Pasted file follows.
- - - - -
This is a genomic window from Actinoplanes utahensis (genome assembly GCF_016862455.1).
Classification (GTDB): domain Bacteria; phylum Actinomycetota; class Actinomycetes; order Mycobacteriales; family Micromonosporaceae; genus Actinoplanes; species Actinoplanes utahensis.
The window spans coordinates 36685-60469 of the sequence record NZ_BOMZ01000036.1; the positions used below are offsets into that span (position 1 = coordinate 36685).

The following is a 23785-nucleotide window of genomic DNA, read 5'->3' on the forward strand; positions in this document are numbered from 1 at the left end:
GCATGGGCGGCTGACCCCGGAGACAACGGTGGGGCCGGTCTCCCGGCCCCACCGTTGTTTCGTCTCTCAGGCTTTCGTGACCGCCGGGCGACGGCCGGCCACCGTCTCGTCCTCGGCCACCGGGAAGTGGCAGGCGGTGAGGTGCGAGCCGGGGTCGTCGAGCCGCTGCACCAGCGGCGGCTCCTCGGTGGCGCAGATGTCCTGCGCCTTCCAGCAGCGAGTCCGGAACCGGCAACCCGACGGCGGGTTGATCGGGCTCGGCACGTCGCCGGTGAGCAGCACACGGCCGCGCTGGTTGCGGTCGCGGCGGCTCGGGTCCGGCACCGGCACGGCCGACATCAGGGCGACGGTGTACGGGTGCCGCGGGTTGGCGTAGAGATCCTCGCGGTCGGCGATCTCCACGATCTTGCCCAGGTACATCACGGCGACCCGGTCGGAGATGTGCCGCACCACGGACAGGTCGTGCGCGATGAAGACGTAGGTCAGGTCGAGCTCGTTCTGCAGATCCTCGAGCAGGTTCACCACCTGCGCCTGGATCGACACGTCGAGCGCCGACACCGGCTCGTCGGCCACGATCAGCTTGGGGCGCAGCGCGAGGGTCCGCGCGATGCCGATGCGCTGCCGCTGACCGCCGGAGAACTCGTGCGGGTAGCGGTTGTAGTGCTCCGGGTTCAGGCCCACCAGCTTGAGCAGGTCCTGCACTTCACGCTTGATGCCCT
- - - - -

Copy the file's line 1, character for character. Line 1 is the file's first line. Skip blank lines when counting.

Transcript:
This is a genomic window from Actinoplanes utahensis (genome assembly GCF_016862455.1).